Long after George W. Bush takes office, the 2000 election will continue to cast a shadow over the Supreme Court. Democrats are seething at what they consider a blatantly political, conservative activist decision by five Republican-appointed justices to end all recounts in Florida and hand the presidency to Bush. Many conservative Republicans, who have long fought against liberal judicial activism, are equally uncomfortable with the activist aura of the court’s decision–no matter how pleased they may be with the outcome. They are now counting on Bush to fill any vacancies on the court with reliable conservatives who would move the law to the right. With speculation that both 76-year-old conservative Chief Justice William H. Rehnquist and 70-year-old centrist Justice Sandra Day O’Connor may retire in the next year or two, Washington is already bracing itself for what could be the nastiest confirmation battles since Robert Bork and Clarence Thomas. "Whoever gets it is going to go through hell," predicts one Republican leader.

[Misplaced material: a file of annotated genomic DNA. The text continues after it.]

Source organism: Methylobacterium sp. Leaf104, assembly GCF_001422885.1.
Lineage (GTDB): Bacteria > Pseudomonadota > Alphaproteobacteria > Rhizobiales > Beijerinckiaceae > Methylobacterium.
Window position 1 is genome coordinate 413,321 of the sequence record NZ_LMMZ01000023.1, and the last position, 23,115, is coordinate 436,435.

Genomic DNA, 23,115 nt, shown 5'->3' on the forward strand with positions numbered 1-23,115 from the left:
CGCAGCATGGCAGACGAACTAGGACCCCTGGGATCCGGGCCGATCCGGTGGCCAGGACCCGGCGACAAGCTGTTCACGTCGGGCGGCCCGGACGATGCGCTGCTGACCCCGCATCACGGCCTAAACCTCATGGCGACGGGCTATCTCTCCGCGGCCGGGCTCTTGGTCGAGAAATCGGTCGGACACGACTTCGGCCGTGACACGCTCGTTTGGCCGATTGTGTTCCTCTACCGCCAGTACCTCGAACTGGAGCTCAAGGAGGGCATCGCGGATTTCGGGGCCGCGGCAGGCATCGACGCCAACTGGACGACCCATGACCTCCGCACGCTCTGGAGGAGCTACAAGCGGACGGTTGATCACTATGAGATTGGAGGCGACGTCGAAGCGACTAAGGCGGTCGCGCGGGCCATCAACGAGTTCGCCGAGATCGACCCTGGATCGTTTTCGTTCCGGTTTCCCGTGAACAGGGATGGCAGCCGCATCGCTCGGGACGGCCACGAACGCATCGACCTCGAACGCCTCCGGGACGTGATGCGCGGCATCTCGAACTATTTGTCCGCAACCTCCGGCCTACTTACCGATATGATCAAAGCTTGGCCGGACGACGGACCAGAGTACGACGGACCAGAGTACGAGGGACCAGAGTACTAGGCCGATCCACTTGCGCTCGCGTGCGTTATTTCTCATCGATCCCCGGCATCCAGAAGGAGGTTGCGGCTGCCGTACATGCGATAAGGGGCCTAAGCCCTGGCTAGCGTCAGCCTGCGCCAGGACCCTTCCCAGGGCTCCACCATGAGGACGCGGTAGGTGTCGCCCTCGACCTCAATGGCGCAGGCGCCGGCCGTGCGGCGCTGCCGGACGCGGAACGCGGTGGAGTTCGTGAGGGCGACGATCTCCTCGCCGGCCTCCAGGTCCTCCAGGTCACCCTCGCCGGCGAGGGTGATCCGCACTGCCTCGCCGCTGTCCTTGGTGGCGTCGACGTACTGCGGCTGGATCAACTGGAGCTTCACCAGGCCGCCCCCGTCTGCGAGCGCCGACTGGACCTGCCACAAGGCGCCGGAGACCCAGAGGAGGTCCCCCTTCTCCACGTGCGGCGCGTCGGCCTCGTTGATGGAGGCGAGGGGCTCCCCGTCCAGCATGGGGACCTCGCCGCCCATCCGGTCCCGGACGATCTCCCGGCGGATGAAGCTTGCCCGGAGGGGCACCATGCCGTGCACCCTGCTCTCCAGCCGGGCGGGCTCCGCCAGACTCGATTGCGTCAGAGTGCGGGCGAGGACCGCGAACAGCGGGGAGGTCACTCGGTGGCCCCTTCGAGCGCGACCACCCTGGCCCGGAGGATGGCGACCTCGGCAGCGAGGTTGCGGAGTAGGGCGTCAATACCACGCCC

Yet some good could still come from the lingering bitterness over Bush v. Gore. Skepticism about liberal and conservative activism, combined with the near-even Democratic-Republican split in the Senate, could create the strongest movement in memory to fill court vacancies with moderate justices who are genuinely committed to that old conservative motto, "judicial self-restraint."